Press Release - 14th November 2012
Business standards company, BSI has launched a new standard to address international concerns around road traffic safety.
BS ISO 39001 - Road traffic safety management systems, provides a common, agreed industry standard aimed at targeting the reduction of death and serious injury in road traffic crashes.
The new standard urges organizations to demonstrate their commitment to the safety and welfare of employees and the general public by adopting a best practice management framework to reduce exacerbating risks in this area.
ISO 39001 provides a structured, holistic approach to road-traffic safety to complement existing road traffic programmes and regulations. The standard is based on a process approach encouraging continual improvement, proven by successful ISO standards such as ISO 9001 for quality management.
Importantly, the standard includes an annex which compares the requirements of the road safety standard with BS OHSAS 18001, the recognised management system standard for occupational health and safety which sets out a structured framework for combatting complacency and identifying continual improvements in best practice safety management.
The timely publication of BS ISO 39001 coincides with the recent Department for Transport (DfT) annual report which shows that socio-economic and health impacts of road traffic crashes are substantial. The study highlights a 3% increase in people killed in road traffic accidents from 2010 to 2011 as well as a 2% increase in those seriously injured.
In response to these findings BSI has worked with other national standards bodies and influential experts from the road traffic field to deliver a consensus-driven standard to help mitigate such risks. Road traffic safety is the shared responsibility of many stakeholders including road authorities, governments, safety groups and private organizations. BS ISO 39001 aims to encourage innovative solutions from these varied parties to deliver best practice safety measures such as straighter design of roads where possible, safer placing of traffic cones and enhanced driver training for drivers of fleet vehicles.
“Global research has shown that death and serious injury can be considerably reduced by adopting a holistic safe system approach to road traffic safety,” said Elaine Munro, Global Portfolio Manager at BSI. “Road traffic safety lies at the core of a wide range of business activities - for example maintaining an organisation’s reputation, protecting income and revenue opportunity, managing business risk and conducting business responsibly through adherence to best practice road management standards.”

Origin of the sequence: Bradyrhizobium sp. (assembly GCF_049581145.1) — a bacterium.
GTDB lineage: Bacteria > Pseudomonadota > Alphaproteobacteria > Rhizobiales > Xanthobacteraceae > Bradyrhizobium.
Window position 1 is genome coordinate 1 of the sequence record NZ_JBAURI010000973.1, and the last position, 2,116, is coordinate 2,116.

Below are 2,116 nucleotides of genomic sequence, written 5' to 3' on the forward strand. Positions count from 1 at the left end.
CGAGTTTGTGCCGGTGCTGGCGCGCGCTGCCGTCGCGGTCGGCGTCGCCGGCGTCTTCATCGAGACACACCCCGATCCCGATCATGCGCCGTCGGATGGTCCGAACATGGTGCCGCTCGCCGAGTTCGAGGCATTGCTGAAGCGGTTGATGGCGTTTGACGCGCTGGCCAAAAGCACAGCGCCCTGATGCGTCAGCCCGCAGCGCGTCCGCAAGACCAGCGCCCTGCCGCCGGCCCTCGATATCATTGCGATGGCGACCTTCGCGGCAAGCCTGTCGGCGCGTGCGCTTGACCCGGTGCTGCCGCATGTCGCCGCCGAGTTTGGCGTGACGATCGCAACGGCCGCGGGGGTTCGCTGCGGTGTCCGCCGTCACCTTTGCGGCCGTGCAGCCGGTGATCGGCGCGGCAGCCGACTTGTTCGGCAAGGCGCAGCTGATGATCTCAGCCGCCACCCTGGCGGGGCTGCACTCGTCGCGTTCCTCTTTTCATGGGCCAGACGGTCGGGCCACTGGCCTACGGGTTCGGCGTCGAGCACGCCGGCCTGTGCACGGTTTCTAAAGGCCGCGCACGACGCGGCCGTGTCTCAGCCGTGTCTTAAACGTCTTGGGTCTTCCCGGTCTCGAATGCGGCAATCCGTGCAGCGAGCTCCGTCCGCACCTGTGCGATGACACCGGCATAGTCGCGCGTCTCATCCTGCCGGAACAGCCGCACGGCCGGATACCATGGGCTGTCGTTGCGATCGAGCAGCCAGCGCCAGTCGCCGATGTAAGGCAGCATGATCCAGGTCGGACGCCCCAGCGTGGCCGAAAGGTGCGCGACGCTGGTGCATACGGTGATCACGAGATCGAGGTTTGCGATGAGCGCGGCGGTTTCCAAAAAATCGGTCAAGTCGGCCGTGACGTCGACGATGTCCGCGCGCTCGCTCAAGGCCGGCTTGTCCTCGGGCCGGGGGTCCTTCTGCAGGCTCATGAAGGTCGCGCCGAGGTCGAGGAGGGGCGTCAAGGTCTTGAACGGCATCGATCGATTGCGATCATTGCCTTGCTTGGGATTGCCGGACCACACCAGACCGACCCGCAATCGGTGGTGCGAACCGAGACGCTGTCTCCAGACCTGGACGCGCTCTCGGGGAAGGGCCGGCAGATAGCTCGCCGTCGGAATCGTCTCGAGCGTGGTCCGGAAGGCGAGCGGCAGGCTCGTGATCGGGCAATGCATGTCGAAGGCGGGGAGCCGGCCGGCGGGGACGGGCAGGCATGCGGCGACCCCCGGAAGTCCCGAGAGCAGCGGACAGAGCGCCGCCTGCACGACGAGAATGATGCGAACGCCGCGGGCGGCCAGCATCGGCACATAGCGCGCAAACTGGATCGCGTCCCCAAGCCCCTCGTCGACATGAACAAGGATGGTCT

“This standard, if adopted widely, could make an important contribution to saving lives and preventing serious injuries,” added Jeanne Breen, Chair of the BSI road safety panel and UK delegate to the ISO technical committee which developed and drafted the standard. “Many organizations already have policies and procedures in place aimed at managing the risk of death and serious injury due to road traffic crashes, however the introduction of a specific standard in this area will encourage a comprehensive , focused and evidence-based approach to be taken towards achieving road safety results.“
The demand for a global road traffic safety standard is reflected in the fact that 39 countries have been involved in the development of ISO 39001 with representation from, amongst others, the following organizations from within the UK: The Association of British Insurers, Association of Car Fleet Operators, Roadsafe and the Royal Society for the Prevention of Accidents.
The standard is expected to have broad appeal to public and private organizations of all types and sizes but will be of particular interest to organizations operating fleets of vehicles, road constructors and maintainers and organizations that create demand for the road traffic such as retail organisations and public services.